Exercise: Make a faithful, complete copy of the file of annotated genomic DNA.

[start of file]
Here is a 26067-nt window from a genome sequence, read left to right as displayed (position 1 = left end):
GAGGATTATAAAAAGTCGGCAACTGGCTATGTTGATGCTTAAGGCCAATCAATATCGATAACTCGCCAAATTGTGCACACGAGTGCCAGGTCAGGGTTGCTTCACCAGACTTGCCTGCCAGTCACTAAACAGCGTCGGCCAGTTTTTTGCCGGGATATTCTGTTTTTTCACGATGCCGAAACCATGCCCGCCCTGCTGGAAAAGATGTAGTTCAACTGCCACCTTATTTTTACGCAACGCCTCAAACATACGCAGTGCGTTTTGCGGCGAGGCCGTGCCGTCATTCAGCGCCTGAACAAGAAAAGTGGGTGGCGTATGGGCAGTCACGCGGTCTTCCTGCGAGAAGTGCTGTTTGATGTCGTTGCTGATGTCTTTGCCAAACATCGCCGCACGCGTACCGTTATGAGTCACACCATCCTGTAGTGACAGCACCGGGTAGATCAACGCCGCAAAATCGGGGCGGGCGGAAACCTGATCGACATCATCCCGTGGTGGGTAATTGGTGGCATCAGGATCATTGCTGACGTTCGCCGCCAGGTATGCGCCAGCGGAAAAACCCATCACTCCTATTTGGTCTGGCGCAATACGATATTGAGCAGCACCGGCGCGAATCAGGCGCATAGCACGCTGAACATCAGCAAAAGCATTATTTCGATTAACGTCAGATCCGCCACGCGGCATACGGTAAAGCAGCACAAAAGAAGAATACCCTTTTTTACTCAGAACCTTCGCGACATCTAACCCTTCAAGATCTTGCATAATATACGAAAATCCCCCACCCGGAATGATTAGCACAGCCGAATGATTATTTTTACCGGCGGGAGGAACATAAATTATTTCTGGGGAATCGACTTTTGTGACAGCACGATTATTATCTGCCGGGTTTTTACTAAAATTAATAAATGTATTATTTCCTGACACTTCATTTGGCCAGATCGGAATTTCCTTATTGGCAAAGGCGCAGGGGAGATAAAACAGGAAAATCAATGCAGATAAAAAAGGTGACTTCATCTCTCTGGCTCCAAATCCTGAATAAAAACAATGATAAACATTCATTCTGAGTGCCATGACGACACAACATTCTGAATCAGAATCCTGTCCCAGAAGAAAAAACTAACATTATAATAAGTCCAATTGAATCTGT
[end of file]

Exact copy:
Here is a 26067-nt window from a genome sequence, read left to right as displayed (position 1 = left end):
GAGGATTATAAAAAGTCGGCAACTGGCTATGTTGATGCTTAAGGCCAATCAATATCGATAACTCGCCAAATTGTGCACACGAGTGCCAGGTCAGGGTTGCTTCACCAGACTTGCCTGCCAGTCACTAAACAGCGTCGGCCAGTTTTTTGCCGGGATATTCTGTTTTTTCACGATGCCGAAACCATGCCCGCCCTGCTGGAAAAGATGTAGTTCAACTGCCACCTTATTTTTACGCAACGCCTCAAACATACGCAGTGCGTTTTGCGGCGAGGCCGTGCCGTCATTCAGCGCCTGAACAAGAAAAGTGGGTGGCGTATGGGCAGTCACGCGGTCTTCCTGCGAGAAGTGCTGTTTGATGTCGTTGCTGATGTCTTTGCCAAACATCGCCGCACGCGTACCGTTATGAGTCACACCATCCTGTAGTGACAGCACCGGGTAGATCAACGCCGCAAAATCGGGGCGGGCGGAAACCTGATCGACATCATCCCGTGGTGGGTAATTGGTGGCATCAGGATCATTGCTGACGTTCGCCGCCAGGTATGCGCCAGCGGAAAAACCCATCACTCCTATTTGGTCTGGCGCAATACGATATTGAGCAGCACCGGCGCGAATCAGGCGCATAGCACGCTGAACATCAGCAAAAGCATTATTTCGATTAACGTCAGATCCGCCACGCGGCATACGGTAAAGCAGCACAAAAGAAGAATACCCTTTTTTACTCAGAACCTTCGCGACATCTAACCCTTCAAGATCTTGCATAATATACGAAAATCCCCCACCCGGAATGATTAGCACAGCCGAATGATTATTTTTACCGGCGGGAGGAACATAAATTATTTCTGGGGAATCGACTTTTGTGACAGCACGATTATTATCTGCCGGGTTTTTACTAAAATTAATAAATGTATTATTTCCTGACACTTCATTTGGCCAGATCGGAATTTCCTTATTGGCAAAGGCGCAGGGGAGATAAAACAGGAAAATCAATGCAGATAAAAAAGGTGACTTCATCTCTCTGGCTCCAAATCCTGAATAAAAACAATGATAAACATTCATTCTGAGTGCCATGACGACACAACATTCTGAATCAGAATCCTGTCCCAGAAGAAAAAACTAACATTATAATAAGTCCAATTGAATCTGT